52 years ago this coming May my wife, Norma Jean, and I moved to Hillsboro, Ohio, for my first full-time preaching work. Very quickly we came to know a young couple, Dave and Nancy Wyckoff, and their 2 young daughters, Cheryln, and Tamara, who we affectionately called Tammy, and their newborn son, Jason.
Little did we know how that relationship would continue, and flourish, over the course of living in 6 different states and working with 9 different congregations in the coming years. Dave and Nancy were what you would call “forever friends.” We could go a year or more and not see each other, but pick up again, right where we left off.
Yesterday, we returned with the bitter-sweet task of speaking at Dave’s celebration of life service. (Nancy passed away in 2019).
While the Wyckoff’s were not widely known outside the community where they lived and in Southern Ohio, their godly influence impacted everyone they met, far and wide.
In thinking of Dave, it occurred to me the description of the New Testament disciple Barnabas was a fitting summary of Dave’s life, influence, and character.
The church at Jerusalem sent Barnabas to Antioch on a mission trip, which Luke described this way.
When (Barnabas) came and had seen the grace of God, he was glad, and encouraged them all that with purpose of heart they should continue with the Lord. For he was a good man, full of the Holy Spirit and of faith (Ax. 11:23-24).
Dave Wyckoff was a Barnabas man.
#1 Like Barnabas, Dave was a good man
Barnabas used his resources and possessions to help others. Once he sold a piece of property to assist saints in need (Ax. 4:36-37). And he was willing to give his time, talent, and skills to make a difference in the growth of the early church.
Our mutual friends Bob and Terry Andrews commented “Dave is a good man.” Then Bob added.
♦Dave was selfless, always putting others first.
♦Dave was tireless, he could outwork most.
♦Dave was dedicated to Jesus, his Savior.
♦Dave was concerned for the souls of his family and friends.
I asked Dave’s family to share one-word descriptions of Dave. His family offered these words: Devoted. Uplifting. Friendly. Happy. Kind. Fun. Strong. Faithful. Godly. Hardworking. Helpful. Affectionate. Joyful. Generous. Compassionate. Enthusiastic. Content. Selfless. Amazing. Caring. Leader. Servant. Loving. Those are marks of a good man.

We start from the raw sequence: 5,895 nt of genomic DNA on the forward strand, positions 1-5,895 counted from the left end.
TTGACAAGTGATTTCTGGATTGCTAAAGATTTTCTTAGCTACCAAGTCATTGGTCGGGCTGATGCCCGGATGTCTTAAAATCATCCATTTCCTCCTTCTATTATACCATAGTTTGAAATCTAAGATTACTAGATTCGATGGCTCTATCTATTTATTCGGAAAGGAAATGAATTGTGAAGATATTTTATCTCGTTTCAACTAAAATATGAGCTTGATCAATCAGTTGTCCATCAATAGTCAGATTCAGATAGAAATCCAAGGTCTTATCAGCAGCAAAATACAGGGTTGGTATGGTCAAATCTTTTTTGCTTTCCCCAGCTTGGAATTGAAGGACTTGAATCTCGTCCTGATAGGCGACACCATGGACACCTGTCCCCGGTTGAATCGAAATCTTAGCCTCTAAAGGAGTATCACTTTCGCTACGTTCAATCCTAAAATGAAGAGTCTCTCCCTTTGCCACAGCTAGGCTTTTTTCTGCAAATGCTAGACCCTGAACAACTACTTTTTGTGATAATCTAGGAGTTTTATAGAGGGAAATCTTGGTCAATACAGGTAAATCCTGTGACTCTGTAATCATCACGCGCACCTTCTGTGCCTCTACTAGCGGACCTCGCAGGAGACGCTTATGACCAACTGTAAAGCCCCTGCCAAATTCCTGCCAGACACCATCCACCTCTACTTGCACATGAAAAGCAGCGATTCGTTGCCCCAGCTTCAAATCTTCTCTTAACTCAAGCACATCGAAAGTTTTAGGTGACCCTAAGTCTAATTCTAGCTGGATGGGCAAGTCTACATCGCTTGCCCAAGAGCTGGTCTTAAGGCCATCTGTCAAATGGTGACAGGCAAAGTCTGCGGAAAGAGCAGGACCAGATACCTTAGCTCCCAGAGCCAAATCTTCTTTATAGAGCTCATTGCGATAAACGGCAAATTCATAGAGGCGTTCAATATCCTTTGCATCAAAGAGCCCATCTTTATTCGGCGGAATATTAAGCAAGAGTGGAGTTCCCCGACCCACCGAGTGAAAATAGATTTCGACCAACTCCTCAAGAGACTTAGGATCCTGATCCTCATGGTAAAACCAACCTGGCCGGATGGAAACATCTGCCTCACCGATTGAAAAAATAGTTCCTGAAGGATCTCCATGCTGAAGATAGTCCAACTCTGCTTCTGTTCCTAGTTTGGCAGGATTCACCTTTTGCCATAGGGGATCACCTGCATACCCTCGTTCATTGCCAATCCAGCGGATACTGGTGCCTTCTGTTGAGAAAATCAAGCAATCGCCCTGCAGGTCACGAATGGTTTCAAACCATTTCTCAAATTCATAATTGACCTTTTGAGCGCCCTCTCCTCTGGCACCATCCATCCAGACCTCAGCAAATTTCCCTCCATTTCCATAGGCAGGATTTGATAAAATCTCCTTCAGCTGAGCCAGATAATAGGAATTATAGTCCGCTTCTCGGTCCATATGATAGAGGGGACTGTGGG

A good man does good. And Dave did. Whether it was financial help. Or loaning his truck. Or helping someone with house repairs. Dave’s family, friends, neighbors, and brethren can attest that he was always doing good.
#2 Like Barnabas, Dave was full of the Holy Spirit.
No, not with miraculous works, but he was filled with the fruit of the Spirit. Identified in Galatians. 5:22 the fruit of the Spirit is love, joy peace, patience, kindness, goodness, faithfulness, gentleness, and self-control.
The above descriptions by Dave’s family, speak to the fruit they could see in his life. Dave loved his children, grandchildren, and great-grandchildren. His love for his wife Nancy was demonstrated both in life, during her illness, and following her death.
Dave was a joyful person. A positive person. A man who made you feel better just being around him. He treated everyone, even total strangers with kindness, compassion, and consideration.
The fruit of Dave’s life continues to be experienced by all who knew him.
#3 Like Barnabas, Dave was full of faith.
His faith was in “the faith,” the gospel. The Word of God. Dave was a Christian. And unashamedly professed his faith in his savior, Jesus Christ. He looked to the Lord both in good times as well as tough times.
His faith was evident to the local church when he was selected to serve as a Deacon, then later as one of their Shepherds. To Dave, those were not positions, but opportunities to serve. To minister. And to help others both physically and spiritually.
In his final days while in the hospital, Dave was talking to the nurses about his faith and sharing the gospel with them.
#4 Like Barnabas, Dave was an encourager.
The name Barnabas means “son of encouragement (Ax. 4:36). He encouraged the brethren at Jerusalem. The new converts at Antioch. And Saul of Tarsus, extending to him the right hand of fellowship, when others were wary of him.
When I think of my friend and brother, “encourager” is a fitting summary of his life. Dave encouraged me as a young preacher in my first work. He encouraged those who were struggling, weak, hurting, and often felt disenfranchised. He encouraged preachers. And he encouraged his family to be faithful to the Lord.
Like Barnabas, Dave “saw the grace of God,” because he experienced the grace of God. And by faith, we believe he’s now enjoying a place in Paradise by God’s grace.
I write this not only in honor of my life-long friend, but to encourage others to emulate the life of Barnabas. There are many Christians living in small, rural communities, unknown and unheralded by the world or even the brotherhood, who quietly go about their day-to-day duties, living their faith, loving the Lord, serving others, and making a difference.
Like Dave Wyckoff, I encourage you to be a Barnabas.
–Ken Weliever, The Preacherman
3 responses to “In Honor and Memory of Dave Wyckoff”
Don’t you fell sorry for people who never knew David. What a priceless gift to know him and Nancy.
So sorry for your loss, but rejoice in the knowledge of a life that honors the Lord. To have such pleasant memories of a faithful example of a Christian, and the blessing of having such a wonderful friend, is true spiritual wealth.
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